Call for papers: Australian Human Rights Institute 2023 conference

The Australian Journal of Human Rights will publish a Special Issue in mid-2024 that examines whether and why accountability for human rights violations is in crisis.

Accountability is a cornerstone of the international human rights framework and ‘accountability refers to the obligation of those in authority to take responsibility for their actions, to answer for them by explaining and justifying them to those affected, and to be subject to some form of enforceable sanction if their conduct or explanation for it is found wanting.1 

In a decade of rising authoritarianism, democracies around the world are struggling to maintain the norms and practices essential to their survival. Despite attempts by some governments to cling to democratic values, the impacts of a global pandemic, climate change, armed conflict and economic inequality and instability have triggered a parallel erosion of human rights and declining trust in democratic institutions, adversely impacting on the human rights of millions.2 

Accountability mechanisms are perceived by some as failing rights holders, particularly in upholding the right to access justice, and access to remedies and reparations.

The Journal invites contributors to take a broad approach to the topics of accountability, impunity, and the protection of human rights, focusing not only on holding governments to account, but also on how we might think about accountability and impunity from the perspective of business, traditional and digital media, emerging technologies, civil society and rights holders.


With the power to implement laws and incorporate human rights into legislation, governments increasingly fail to intervene in human rights violations and in so doing, often undermine public integrity. 

  • Are checks, balances and human rights seen as obstacles to the exercise of power rather than principles of good governance?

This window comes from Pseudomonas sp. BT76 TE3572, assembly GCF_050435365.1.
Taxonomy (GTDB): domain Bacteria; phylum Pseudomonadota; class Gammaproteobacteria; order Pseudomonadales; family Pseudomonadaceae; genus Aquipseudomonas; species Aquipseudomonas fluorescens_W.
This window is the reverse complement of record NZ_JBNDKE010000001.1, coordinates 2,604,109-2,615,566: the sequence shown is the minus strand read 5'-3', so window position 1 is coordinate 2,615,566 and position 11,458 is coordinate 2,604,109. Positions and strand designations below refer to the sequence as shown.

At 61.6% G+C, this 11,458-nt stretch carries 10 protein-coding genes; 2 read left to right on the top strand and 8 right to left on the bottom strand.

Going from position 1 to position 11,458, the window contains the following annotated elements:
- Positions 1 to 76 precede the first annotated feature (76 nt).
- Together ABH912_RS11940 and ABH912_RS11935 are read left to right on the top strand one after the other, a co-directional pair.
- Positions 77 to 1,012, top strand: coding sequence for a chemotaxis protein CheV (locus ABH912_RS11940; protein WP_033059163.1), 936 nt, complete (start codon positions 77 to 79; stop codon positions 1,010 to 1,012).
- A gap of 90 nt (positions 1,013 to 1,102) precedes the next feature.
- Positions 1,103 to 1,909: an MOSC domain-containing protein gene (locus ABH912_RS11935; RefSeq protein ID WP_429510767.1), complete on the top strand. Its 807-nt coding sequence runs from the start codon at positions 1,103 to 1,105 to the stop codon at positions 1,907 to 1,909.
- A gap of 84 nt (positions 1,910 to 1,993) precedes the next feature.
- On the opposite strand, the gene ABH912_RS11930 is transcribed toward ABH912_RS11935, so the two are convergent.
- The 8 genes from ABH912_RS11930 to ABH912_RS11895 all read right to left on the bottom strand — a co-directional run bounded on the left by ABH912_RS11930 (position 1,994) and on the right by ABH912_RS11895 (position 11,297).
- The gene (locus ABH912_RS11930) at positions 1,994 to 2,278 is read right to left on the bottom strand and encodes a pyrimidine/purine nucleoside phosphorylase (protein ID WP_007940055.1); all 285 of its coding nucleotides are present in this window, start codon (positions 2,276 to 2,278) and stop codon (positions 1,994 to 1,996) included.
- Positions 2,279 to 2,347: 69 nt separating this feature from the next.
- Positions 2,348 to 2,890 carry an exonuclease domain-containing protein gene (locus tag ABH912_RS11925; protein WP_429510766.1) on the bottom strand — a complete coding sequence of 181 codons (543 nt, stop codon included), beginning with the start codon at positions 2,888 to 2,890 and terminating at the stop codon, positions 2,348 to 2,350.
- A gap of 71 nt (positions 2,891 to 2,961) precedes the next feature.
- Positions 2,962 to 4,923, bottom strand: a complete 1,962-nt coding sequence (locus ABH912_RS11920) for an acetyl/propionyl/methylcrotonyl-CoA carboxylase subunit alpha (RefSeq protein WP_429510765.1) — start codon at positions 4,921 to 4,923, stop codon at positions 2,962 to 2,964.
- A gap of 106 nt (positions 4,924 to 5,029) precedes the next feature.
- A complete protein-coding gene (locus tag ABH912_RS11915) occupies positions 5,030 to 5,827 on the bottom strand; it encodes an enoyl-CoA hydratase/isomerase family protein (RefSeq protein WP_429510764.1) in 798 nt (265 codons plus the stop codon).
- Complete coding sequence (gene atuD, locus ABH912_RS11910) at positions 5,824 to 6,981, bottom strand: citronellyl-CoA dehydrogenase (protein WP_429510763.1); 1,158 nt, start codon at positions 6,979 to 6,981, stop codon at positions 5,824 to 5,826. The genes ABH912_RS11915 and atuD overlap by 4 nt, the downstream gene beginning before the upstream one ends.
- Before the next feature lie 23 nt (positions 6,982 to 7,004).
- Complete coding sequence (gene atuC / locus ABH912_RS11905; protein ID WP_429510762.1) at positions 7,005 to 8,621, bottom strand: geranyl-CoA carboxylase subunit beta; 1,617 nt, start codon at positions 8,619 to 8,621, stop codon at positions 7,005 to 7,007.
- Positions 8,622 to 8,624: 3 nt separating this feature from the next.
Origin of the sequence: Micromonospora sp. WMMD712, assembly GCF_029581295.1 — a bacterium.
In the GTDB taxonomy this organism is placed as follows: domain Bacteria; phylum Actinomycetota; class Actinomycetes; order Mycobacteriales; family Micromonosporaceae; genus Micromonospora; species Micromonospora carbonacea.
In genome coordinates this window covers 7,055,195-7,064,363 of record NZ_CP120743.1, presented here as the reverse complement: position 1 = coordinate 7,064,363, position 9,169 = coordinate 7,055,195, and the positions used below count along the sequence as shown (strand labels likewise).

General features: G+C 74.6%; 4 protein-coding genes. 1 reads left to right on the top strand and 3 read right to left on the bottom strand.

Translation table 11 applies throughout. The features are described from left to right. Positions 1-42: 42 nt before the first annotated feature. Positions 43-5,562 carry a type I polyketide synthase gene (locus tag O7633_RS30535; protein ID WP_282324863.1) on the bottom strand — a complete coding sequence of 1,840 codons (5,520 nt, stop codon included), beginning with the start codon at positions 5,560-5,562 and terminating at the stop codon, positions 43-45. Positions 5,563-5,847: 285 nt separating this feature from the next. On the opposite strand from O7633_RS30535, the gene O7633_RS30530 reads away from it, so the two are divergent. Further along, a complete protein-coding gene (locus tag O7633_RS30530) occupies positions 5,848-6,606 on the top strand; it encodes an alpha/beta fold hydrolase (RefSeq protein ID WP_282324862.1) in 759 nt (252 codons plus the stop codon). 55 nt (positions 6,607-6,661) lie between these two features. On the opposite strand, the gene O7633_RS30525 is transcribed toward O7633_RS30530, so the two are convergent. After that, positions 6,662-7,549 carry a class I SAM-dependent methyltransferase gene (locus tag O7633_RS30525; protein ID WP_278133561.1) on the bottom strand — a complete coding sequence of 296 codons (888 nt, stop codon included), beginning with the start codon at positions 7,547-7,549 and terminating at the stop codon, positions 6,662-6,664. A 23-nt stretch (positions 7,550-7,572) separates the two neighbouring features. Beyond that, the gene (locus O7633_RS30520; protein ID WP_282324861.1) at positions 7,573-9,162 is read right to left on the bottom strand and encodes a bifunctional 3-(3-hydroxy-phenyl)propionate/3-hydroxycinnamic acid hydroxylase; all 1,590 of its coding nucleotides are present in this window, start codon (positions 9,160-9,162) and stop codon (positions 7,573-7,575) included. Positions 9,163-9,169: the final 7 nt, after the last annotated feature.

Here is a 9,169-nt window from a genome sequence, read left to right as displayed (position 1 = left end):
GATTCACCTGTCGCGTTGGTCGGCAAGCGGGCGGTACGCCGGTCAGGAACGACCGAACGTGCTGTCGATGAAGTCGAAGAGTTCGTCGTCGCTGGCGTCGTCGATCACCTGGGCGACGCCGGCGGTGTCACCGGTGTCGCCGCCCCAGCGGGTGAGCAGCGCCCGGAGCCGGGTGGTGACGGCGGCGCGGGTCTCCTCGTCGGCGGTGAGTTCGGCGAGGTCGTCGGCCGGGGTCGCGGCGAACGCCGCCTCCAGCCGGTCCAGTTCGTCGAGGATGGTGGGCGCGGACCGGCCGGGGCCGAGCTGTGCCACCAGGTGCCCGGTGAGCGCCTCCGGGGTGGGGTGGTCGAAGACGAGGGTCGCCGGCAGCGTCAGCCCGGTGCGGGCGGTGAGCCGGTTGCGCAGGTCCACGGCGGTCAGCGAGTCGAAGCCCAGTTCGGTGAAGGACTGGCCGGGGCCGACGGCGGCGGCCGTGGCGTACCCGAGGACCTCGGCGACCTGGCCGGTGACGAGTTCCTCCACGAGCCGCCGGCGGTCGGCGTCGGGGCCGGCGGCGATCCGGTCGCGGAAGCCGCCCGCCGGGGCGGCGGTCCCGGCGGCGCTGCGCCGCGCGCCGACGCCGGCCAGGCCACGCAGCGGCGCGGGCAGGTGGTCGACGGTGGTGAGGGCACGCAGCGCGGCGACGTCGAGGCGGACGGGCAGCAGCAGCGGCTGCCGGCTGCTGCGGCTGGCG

• The dominant approach to exacting justice for human rights abuses has been traditionally top-down. How can governments better support a bottom-up, victim-led approach to accountability, invoking methods and lessons, for example, from transitional justice?


Businesses can, like governments, also possess extensive power and social currency yet corporate accountability for human rights is limited. However, businesses can, and have, recognised the power they possess in leading issues of social significance when governments fail. Even so, authenticity in these contexts if often questioned.

  • Is it possible for businesses to develop robust approaches that allow profits and principles to co-exist? What role should private actors play in public governance?
  • Is there authenticity or only rhetoric in the business and human rights narrative?
  • Businesses are not democratically elected governments but have an unprecedented amount of influence over the flow of information and personal data. Should they be taking the lead on issues of social significance?


In recent years, the media has been heavily criticised from both sides of the political spectrum. These concerns increasingly focus on the rapid technological transformation of the traditional media landscape. On the one hand, it is accused of political partisanship and spreading misinformation, while on the other, respected journalists are routinely targeted and sometimes murdered for telling the truth. Press freedom is essential in the fight against impunity and exposing human rights violations, and it is a key indicator of a functioning democracy.

  • Is social media complicit in the erosion of accountability or can it play a role in restoring political and public life? Have emerging technologies intensified the commodification of news, eroded public trust in media and undermined the traditional media economy?
  • Are democratic governments using their political and economic influence to restrict press freedom? What role do digital platforms play in this process?